Deputy governor gives evidence in status scam trial

Franz Manderson, deputy governor of the Cayman Islands, gave evidence Tuesday in the trial of Paul Anthony Hume Ebanks, who is accused of being involved in an immigration scam.

Mr. Manderson was questioned by Crown counsel Toyin Salako and most of his answers began with the words no, never, or absolutely not.

He said he and Ebanks are not friends; he is not godfather to Ebanks’s son; and Ebanks is absolutely not godfather to any of his children.

He said he was aware that Ebanks previously went to prison for purportedly selling status to members of the public.

Mr. Manderson said he was in Cabinet when an application came for special permission for Ebanks to remain in Cayman after his release from prison. Mr. Manderson explained that he sits in both Cabinet and the Legislative Assembly, but does not vote in either.

Ebanks has pleaded not guilty to 27 charges of obtaining property by deception. The property was cash in sums totaling over $164,000; the deception was that the money was payment for legitimate grants of status or permanent residence.

Justice Michael Wood asked how long Mr. Manderson had known Ebanks. “Since high school,” the witness replied. He did not remember if they went to school together, but he would have known him from around that time.

Earlier Mr. Manderson said he had not spoken to Ebanks in years. Asked about that by the judge, he explained, “I investigated him for immigration offenses.”

Deputy governor since February 2012, Mr. Manderson was chief officer in the Portfolio of Internal and External Affairs before that. He was previously chief immigration officer.

Asked what post he held in 2003, he said he was an articled clerk at a local law firm.

Asked about the government-sponsored scheme for grants of status in 2003, Mr. Manderson said it was part of the Quincentennial Celebrations. It had been decided to give status to 500 outstanding citizens. He described public interest as significant.

After the initial 500 were granted, he said, a number of people came forward and said they were deserving also. At the end, 2,000 people were granted status by the Cabinet of the day. There was a fee of $400 for each.

Asked if there was a change in the Immigration Law after 2003, Mr. Manderson said yes – in 2005, the new government put in the law a change called “Right to be Caymanian” to ensure there was transparency in the grants of status.

Since that change in the legislation, all applications for status must go through a status and permanent residence board. If someone wants status approved by Cabinet, it still must go through the board, which will review the application and make recommendations, Mr. Manderson said. If the application is approved by Cabinet, it must then be tabled in parliament, where it would be open for debate, he explained. To his recollection, there had been only four or five Cabinet grants.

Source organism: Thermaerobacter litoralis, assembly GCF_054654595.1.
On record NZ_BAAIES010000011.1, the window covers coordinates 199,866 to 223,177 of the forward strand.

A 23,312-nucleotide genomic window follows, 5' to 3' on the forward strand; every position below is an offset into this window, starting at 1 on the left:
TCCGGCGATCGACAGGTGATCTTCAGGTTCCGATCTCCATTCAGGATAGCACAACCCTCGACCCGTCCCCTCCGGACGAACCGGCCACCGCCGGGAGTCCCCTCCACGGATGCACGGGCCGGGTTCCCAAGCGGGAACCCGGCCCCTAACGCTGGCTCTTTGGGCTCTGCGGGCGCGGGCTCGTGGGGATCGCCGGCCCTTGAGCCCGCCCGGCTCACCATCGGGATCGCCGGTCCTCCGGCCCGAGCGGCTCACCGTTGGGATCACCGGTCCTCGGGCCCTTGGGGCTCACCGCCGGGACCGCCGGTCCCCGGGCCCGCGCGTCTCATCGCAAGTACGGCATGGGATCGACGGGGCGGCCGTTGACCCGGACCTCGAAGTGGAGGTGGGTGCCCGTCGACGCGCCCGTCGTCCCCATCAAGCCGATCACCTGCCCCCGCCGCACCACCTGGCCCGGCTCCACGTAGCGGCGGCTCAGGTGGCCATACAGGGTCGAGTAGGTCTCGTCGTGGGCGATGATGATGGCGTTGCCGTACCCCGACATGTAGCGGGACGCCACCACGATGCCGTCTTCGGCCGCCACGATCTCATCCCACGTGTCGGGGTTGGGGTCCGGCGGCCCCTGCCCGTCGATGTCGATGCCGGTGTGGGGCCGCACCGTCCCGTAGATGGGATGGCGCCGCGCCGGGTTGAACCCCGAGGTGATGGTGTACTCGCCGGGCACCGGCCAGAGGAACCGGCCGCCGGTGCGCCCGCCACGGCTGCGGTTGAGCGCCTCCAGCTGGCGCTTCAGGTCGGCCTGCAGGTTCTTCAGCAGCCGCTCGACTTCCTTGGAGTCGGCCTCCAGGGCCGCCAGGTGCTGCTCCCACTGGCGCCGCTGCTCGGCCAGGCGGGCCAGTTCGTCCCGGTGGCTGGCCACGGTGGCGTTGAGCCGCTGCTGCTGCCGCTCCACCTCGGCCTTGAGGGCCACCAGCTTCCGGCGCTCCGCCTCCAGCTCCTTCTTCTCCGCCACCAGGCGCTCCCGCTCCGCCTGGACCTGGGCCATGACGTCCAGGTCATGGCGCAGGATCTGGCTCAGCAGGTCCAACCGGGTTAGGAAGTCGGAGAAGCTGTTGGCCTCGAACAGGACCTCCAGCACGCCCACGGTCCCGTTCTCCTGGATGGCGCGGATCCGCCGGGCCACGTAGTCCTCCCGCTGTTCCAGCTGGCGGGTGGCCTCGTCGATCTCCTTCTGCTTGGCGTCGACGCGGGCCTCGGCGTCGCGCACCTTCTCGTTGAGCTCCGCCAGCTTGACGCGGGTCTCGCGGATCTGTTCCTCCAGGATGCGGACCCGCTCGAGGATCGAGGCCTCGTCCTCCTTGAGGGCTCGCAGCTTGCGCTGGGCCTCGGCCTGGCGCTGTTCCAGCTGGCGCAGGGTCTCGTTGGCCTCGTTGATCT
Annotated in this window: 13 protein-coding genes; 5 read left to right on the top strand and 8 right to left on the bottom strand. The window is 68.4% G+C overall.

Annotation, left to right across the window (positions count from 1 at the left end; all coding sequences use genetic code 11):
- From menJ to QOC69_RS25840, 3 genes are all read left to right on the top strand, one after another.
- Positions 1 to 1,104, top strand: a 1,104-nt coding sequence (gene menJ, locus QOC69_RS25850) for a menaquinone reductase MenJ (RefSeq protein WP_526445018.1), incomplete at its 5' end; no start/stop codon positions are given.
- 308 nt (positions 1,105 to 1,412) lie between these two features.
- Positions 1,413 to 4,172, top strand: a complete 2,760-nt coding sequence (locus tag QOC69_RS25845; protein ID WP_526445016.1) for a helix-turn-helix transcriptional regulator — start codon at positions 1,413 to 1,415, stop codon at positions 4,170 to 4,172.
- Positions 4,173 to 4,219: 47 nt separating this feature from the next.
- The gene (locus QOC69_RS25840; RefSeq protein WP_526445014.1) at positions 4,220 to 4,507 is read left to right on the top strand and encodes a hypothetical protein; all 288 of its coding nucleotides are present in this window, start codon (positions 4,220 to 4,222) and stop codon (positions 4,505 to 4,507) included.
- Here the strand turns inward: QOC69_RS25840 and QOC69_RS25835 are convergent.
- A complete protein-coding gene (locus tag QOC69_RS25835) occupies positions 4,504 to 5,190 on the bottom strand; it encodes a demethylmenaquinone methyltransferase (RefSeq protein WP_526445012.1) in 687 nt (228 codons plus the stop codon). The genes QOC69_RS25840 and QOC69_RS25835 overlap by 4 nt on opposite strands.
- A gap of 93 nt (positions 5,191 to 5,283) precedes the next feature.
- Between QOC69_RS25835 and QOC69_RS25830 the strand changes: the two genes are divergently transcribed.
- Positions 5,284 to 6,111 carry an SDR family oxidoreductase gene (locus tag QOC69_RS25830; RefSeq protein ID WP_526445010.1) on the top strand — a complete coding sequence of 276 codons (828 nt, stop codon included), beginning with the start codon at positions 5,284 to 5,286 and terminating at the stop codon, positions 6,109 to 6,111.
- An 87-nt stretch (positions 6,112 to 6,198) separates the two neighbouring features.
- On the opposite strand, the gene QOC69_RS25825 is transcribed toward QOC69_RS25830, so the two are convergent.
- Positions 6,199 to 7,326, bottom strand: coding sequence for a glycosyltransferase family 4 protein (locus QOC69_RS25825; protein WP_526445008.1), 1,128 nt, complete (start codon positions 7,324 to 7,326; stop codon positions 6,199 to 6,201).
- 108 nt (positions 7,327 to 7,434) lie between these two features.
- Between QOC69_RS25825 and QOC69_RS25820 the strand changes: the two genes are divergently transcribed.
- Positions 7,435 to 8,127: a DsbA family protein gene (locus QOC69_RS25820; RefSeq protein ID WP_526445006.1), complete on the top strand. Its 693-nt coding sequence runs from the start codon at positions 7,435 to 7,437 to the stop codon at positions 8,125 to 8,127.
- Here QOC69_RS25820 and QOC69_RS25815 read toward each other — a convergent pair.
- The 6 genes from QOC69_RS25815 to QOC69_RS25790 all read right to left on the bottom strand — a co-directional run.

Cabinet no longer receives applications directly and is able to grant only four per calendar year, he said.

Responding to questions from Ms. Salako, Mr. Manderson said Ebanks was never employed on his behalf. He never had any conversation with Ebanks about grants of status or permanent residence. He never asked Ebanks to conceal his (Manderson’s) identity. He never received cash from Ebanks.

Ms. Salako asked if Mr. Manderson had awaited the departure of Governor Duncan Taylor before giving status to Ebanks or anyone else.

“Never,” he replied. “The thought never came into my mind.”

He said he did not sign certificates for status. The only letter he recalled ever signing was last year when someone who was granted status by Cabinet in 2003 wanted a replacement letter.

Asked if he was present at a meeting with McKeeva Bush and his attorney to discuss granting of status, Mr. Manderson said he never had such a meeting.

He said he never entered into any arrangement with Mr. Bush for grant of status, nor with Ellio Solomon, a former member of parliament.

He identified Peter Gough, who was mentioned by an earlier witness in the trial, as his strategic adviser, who had worked with him for about five years. He said he never directed Mr. Gough to call members of the public to tell them they had received status. He never asked Ebanks to collect people’s passports.

Ms. Salako asked if he were aware that his name had been used to “validate the grant of status.” Mr. Manderson said yes. He also agreed that members of the public had come to him directly to make complaints. On every occasion, he had advised them to go to the police, he said. He himself had made complaints to the police, he told the court.

He was asked if there has ever been a government “lotto.” Mr. Manderson said he had never heard of it, “and I think I would know.”

Questioned by Justice Wood, Mr. Manderson detailed the process by which people may apply for permanent residence and then status.

Defense attorney Laurence Aiolfi did not ask any questions.

 

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